American Welding Society Forum
Attempting to repair a cracked air dryer filter base, I don't know the type of aluminum involved. The unit resembles a conventional oil filter base but with multiple threaded inlet/outlet holes. The piece was degreased prior to carbide grinding the cracked area to shiny metal, recleaned with nonchlorinated degreaser and ss wire brushed. The part was preheated for an hour or so around 120 deg. Using prepurge to fill the recessed area to be welded, using 5356 rod and 3/32 tungsten. The metal blackens almost immediatly after the arc is struck and although the molten puddle is evident underneath, the filler rod balls up and refuses to join. (argon shielding, same tank and rod used without previous problems) Although the unit did not directly handle petro products, I suspect contamination from the crack is surfacing as the material is heated ? I reground the surface as before and heated the crack with oxy/act gently to remove this possibilty with no success. Also tried 4340 rod. The part has already been replaced with a new base, so this is more academic than necessity but I would still like to complete the weld if possible. Sorry I can't identify the material type, I realize this is a critical point and may be the real cause of the problem.
Thanks for your input, I will repost if any suggestions improve the result.
Sounds like there is still some contamination and the part has not been heated enough. Why purge the aluminum? It does you no good as the aluminum oxides melt at a higher temperature than the aluminum.
Cleaner/degreaser has a tendency to migrate deep into the opening (crack) taking any other contaminants with it and can be difficult to completly remove by conventional methods.
Try preheating at a higher temperature and really sticking that filler metal into the puddle. Slow wire feed in the vicinity of the arc often results in the condition you mentioned ("balling up").
It's probably not aluminum as welders know it. It used to be called pot metal. I have had sucess using an aluminun solder. The solder isn't like any other solder I have used. It doesn't need any flux! The direction say to use a propane torch. Some times it works and some times it doesn't. Some welding supply houses carry it or try Home Depot, Lowes.
DGXL hit this one on the head.
Surface prep on aluminum castings is huge.
100% of the crack must be routed out. Dye penetrant (Flourescent or red) is suitable to verify crack removal. Even the smallest residual crack left in a casting will hold impurities, (oil and degreaser in your case,) which will foul any attempt at a repair weld. You just need to grind until the bad stuff is gone.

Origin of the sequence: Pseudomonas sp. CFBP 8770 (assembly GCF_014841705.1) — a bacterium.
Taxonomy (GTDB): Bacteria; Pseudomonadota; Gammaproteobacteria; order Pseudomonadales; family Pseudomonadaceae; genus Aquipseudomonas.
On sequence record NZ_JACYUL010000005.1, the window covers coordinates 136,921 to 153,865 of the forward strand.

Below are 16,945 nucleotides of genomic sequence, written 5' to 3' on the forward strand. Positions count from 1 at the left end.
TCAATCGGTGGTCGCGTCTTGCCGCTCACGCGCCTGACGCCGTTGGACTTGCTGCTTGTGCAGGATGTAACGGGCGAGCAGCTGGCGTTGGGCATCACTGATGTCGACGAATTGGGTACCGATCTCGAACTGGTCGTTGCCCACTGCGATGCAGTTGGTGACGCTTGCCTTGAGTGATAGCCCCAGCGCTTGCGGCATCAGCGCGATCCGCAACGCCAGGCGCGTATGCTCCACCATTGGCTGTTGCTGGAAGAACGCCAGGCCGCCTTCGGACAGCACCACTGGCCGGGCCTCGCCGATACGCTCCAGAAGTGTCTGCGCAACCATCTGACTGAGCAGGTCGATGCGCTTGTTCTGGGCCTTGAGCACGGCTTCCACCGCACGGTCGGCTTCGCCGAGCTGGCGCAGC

Here is a tip for you casting repair folks.
When grinding with a carbide burr, spot facer or even a wheel. The addition of a bit of parafin wax will stop the tool from loading up. This will make the work go more than twice as fast and you won't make an enemy out of the guy shelling out $15- 30 bucks a piece for burrs.
you may want to check and see if the part is magnesium, this can be done by a flame test, by dropping some of your metal shavings through the torch flame, if it is magnsium it will spark or burst a little bit like a firework. Just curious but is it a bendix air dryer base?
The purge I was refering to in the first post involved preflow of argon to fill the cavity containing the cracked area, the oxy/fuel preheat was intended to burn off the suspected contamination contained in the crack.
I most likely reduced it to ash which promptly floats to the surface as the area melts. Grinding out the crack in the bottom of the recess will be difficult without resorting to a dentist drill. The sides form a U grove about 1/2" wide with the crack running across the bottom and part way up the sides. Using about 3/4" stickout and 3/32 tungsten I can't keep the arc directed to the bottom of the U. Tried 1/16" but could not develop enough heat. I will cut out the blackened weld ( carbide cutter with wax !) and after flame checking the grindings, try again.
It is a Bendix dryer base from a school bus. Once again, the unit will not likley be returned to service, but has provided a good lesson in real world repair, dirty and difficult to access.....
An increase to 300-350 degree F. Preheat with a good long soak time as you mentioned above will also help as you initiate fusion. (some old salts may run a 50/50 argon helium mix to get a bit more heat) If necessary, sometimes you need to remove more material to gain access to the root area. Aluminum builds up nicely and there are times when to salvage a badly damaged part that you will need to remove what seems to be an extraordinary amount of material... This will most likely have a negative effect on your temper conditioning. Wrapping the part in an insulating blanket right after oven removal and only exposing the area to be welded will also help. If you are making multiple passes its also wise to allow heat to dissapate after a few passes. This can be done by simply covering with the blanket for a few minutes or placing the part back into the oven for a time.
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